I was chatting on social media with a friend—let’s call her Angelica—and asked if she wanted to help me with a project. She replied, “No.”
Then she added, “But thank you for asking me.”
I admit I was briefly taken aback. Moments before, Angelica had just agreed to help me with a different task, one that was related to the latest idea I had suggested. However, the second idea would be more of an ongoing commitment, and she said, “No.”
I told Angelica that I respected her decision and thought it was great that she felt comfortable saying “no.” She said that “old age” had helped her with this–I responded “not old age…maturity.”
“No” is one of the hardest words to say. Why?
- We like to be liked, and a “no” can be disappointing to others.
- We want to be positive, and “no” comes across as negative.
- We are afraid of missing out on great opportunities.
However, if we don’t say this word enough, we can end up disillusioned, disappointed or exhausted.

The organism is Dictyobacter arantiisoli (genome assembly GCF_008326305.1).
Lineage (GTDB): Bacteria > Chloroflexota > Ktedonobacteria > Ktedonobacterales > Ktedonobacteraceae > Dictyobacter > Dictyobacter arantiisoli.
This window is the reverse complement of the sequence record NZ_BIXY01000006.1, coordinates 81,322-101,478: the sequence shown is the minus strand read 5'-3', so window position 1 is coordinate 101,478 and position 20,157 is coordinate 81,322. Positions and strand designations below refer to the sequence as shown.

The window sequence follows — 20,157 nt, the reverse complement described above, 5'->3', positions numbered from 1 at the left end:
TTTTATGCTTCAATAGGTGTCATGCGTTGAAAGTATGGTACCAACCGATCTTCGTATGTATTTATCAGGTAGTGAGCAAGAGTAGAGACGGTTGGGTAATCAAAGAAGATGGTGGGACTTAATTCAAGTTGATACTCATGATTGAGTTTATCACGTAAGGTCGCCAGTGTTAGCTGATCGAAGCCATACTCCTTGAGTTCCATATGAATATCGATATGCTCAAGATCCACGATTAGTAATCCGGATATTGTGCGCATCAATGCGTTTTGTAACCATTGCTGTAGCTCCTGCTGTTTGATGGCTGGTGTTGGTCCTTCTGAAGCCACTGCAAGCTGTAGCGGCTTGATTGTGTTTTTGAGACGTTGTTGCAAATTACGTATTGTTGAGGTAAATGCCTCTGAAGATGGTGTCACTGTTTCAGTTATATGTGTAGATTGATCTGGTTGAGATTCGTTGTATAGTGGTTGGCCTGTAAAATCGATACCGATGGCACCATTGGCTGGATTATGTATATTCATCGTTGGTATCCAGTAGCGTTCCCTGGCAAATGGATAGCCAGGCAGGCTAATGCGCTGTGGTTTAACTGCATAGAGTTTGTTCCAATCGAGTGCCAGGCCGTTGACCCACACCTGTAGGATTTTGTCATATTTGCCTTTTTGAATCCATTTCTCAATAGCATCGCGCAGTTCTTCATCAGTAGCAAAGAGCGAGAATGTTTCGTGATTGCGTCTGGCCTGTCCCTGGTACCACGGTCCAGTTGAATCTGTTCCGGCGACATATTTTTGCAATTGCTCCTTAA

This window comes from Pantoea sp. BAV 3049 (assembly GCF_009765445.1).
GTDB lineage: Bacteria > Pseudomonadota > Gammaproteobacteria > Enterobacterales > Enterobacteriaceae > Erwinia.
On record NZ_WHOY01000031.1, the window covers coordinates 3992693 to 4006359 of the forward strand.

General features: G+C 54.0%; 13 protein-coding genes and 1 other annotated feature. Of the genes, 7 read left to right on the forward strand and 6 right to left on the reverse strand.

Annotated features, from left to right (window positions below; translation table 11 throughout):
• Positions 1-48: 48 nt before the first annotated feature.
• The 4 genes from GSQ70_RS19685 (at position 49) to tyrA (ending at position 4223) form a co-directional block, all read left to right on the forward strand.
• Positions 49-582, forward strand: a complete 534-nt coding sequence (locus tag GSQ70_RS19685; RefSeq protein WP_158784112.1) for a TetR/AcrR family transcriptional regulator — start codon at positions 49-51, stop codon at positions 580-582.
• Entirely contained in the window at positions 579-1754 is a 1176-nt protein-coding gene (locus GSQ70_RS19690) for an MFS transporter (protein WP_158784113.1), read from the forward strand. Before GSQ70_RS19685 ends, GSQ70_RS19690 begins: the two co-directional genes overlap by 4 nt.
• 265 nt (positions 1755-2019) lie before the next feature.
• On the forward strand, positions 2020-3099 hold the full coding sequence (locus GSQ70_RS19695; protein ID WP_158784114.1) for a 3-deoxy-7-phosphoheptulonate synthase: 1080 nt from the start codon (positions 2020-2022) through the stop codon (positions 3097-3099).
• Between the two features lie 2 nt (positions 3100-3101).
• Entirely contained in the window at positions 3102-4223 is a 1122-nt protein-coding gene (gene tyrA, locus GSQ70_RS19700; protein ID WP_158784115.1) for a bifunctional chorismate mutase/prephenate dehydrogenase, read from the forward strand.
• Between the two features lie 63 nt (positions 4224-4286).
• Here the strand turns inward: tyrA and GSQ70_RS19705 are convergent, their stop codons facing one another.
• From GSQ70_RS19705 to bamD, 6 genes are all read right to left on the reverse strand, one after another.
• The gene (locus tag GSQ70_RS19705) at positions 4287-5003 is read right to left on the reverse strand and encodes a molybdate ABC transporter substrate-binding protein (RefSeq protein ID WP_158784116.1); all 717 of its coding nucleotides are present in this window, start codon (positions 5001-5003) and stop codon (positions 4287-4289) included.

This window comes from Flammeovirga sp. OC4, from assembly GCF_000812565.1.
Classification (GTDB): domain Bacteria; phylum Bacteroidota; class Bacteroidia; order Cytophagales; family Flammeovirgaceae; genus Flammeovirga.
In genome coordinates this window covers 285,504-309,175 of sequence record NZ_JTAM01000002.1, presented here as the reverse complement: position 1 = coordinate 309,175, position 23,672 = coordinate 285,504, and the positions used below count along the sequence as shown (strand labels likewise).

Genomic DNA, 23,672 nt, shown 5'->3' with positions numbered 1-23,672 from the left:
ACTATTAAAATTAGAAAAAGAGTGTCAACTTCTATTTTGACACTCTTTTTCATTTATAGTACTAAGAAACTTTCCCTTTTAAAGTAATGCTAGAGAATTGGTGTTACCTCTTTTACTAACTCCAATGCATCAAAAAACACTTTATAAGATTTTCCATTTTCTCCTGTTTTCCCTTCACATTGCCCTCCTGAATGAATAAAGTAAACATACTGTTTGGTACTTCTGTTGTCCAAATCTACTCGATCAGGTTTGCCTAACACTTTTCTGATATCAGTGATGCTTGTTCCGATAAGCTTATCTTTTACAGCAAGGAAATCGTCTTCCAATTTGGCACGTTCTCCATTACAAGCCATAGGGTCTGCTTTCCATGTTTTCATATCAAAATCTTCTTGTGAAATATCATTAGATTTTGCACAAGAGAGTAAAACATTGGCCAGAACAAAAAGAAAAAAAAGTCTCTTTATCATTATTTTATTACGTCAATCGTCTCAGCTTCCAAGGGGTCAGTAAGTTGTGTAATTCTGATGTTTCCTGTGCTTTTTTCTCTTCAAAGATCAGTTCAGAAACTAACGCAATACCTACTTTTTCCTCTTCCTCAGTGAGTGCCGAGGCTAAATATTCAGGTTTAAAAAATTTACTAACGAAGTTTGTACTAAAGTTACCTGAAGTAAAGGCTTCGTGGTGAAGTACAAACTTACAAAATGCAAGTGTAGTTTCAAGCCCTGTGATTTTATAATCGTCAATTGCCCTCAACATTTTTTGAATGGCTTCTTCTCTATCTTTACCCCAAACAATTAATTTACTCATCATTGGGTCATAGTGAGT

There are ways to say no graciously and effectively. Angelica did it. Here’s how:
She understood her life.
Angelica was able to discern pretty quickly whether my request would fit into her current season of life. That tells me she was keeping an informed perspective of her opinions, commitments and relationships.
She gave an immediate answer.
Angelica didn’t hesitate or string me along. It made the outcome quick and relatively painless.
That’s not to say that we should always answer quickly. It’s completely appropriate to tell someone you want to think about it, IF you give them the courtesy of a self-imposed deadline. For example, she could have said, “I’d like to think about this. Can I give you my answer Friday?” and then be sure to give the answer on Friday or before. It wasn’t necessary in this case because of her confidence in her decision, but if she needed a little time, that would have been fine.
She thanked me.
Angelica understood that it is an honor to be invited to participate in an event or project. The requester is somewhat vulnerable when extending the invitation, risking rejection. By saying “thank you” she acknowledged that she appreciated being considered, which softens any possibility of coming across as rejecting the person doing the inviting.
She didn’t give an explanation.
Angelica gave a simple “No, thank you.” She did not feel compelled to explain or rationalize her decision. I admire that. I tend to provide more information than necessary and would do well to just provide a simple answer more often.
“No” isn’t easy to say, but it often makes your life easier!
Question: Do you find it difficult to say “no?”
This post originally appeared in January, 2014.